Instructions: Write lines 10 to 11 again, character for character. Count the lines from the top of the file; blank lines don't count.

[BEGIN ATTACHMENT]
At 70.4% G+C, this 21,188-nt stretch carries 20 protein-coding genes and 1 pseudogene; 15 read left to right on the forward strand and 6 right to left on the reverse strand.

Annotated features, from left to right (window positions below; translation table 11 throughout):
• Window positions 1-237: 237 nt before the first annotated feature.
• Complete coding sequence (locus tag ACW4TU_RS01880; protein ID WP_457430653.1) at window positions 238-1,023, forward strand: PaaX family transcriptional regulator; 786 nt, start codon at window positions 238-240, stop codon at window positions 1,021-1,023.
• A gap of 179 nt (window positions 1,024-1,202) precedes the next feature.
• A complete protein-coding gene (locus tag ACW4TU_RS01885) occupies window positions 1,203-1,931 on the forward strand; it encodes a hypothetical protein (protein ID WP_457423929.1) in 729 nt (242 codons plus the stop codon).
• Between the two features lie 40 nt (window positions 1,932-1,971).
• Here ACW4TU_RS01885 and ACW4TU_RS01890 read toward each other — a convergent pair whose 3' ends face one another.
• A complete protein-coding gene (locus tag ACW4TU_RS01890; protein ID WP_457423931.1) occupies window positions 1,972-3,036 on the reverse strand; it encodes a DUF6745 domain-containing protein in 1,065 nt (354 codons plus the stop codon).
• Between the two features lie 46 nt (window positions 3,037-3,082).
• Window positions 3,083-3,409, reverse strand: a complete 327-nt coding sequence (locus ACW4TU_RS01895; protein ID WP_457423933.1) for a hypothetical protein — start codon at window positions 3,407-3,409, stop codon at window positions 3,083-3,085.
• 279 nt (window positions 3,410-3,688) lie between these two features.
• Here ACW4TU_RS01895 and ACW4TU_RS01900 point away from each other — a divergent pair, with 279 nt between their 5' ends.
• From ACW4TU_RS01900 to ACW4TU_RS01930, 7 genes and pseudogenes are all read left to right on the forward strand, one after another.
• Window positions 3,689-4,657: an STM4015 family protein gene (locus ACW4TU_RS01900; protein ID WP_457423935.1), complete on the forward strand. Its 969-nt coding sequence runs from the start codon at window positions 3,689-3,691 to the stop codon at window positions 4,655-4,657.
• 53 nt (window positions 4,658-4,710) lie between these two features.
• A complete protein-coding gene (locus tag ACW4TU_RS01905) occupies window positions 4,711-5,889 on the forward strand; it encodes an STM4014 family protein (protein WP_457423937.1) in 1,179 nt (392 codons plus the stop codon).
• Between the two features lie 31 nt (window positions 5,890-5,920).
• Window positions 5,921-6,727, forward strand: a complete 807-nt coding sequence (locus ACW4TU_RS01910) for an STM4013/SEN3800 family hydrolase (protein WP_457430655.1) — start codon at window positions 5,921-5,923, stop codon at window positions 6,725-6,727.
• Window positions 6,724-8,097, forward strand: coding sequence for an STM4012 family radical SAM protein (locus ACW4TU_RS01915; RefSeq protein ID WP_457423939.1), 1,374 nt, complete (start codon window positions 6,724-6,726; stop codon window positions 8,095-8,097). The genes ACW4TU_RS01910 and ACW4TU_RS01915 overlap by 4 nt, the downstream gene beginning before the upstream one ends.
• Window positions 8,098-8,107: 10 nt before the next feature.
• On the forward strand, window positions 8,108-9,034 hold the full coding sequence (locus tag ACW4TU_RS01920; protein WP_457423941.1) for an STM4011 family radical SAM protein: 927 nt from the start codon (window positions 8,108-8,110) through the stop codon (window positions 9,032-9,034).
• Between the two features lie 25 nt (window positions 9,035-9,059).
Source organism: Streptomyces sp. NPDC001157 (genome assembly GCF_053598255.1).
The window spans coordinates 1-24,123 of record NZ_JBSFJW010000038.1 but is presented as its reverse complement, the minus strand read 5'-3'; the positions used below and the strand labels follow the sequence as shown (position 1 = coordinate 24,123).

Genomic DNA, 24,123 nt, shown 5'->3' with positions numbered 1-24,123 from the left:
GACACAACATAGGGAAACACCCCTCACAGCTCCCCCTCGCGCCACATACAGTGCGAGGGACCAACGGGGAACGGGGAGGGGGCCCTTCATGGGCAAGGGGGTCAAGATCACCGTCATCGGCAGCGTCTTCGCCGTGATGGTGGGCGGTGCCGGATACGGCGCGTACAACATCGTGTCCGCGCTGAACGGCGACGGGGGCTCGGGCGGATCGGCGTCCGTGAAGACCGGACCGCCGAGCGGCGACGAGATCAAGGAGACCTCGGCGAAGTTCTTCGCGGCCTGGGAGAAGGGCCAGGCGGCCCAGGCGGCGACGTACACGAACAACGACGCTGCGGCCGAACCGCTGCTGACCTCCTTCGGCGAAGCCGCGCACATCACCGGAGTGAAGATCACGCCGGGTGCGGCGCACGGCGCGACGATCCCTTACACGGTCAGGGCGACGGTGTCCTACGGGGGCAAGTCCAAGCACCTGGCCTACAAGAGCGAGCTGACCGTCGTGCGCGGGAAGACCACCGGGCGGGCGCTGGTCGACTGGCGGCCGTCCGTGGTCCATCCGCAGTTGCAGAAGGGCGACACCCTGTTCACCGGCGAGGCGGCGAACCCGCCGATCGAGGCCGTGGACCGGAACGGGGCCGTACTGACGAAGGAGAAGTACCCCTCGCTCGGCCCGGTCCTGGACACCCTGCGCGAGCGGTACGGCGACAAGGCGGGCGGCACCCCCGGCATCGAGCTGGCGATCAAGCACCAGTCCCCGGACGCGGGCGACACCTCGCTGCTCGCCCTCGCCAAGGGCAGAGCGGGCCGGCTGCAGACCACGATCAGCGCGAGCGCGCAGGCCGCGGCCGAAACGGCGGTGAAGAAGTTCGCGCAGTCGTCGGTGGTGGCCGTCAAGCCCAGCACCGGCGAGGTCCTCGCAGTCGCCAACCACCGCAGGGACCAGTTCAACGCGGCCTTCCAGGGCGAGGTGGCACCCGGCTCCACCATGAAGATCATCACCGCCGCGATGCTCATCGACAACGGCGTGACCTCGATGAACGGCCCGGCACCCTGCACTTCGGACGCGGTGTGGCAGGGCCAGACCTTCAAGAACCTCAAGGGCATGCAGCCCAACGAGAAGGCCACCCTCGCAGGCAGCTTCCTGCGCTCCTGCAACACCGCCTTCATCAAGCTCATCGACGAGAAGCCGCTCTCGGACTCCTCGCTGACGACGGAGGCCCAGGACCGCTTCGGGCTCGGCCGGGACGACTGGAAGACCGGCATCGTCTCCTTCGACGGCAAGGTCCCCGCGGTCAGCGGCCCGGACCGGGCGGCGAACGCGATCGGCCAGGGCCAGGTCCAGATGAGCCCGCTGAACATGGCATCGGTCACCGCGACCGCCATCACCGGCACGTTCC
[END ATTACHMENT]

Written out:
• Between the two features lie 46 nt (window positions 3,037-3,082).
• Window positions 3,083-3,409, reverse strand: a complete 327-nt coding sequence (locus ACW4TU_RS01895; protein ID WP_457423933.1) for a hypothetical protein — start codon at window positions 3,407-3,409, stop codon at window positions 3,083-3,085.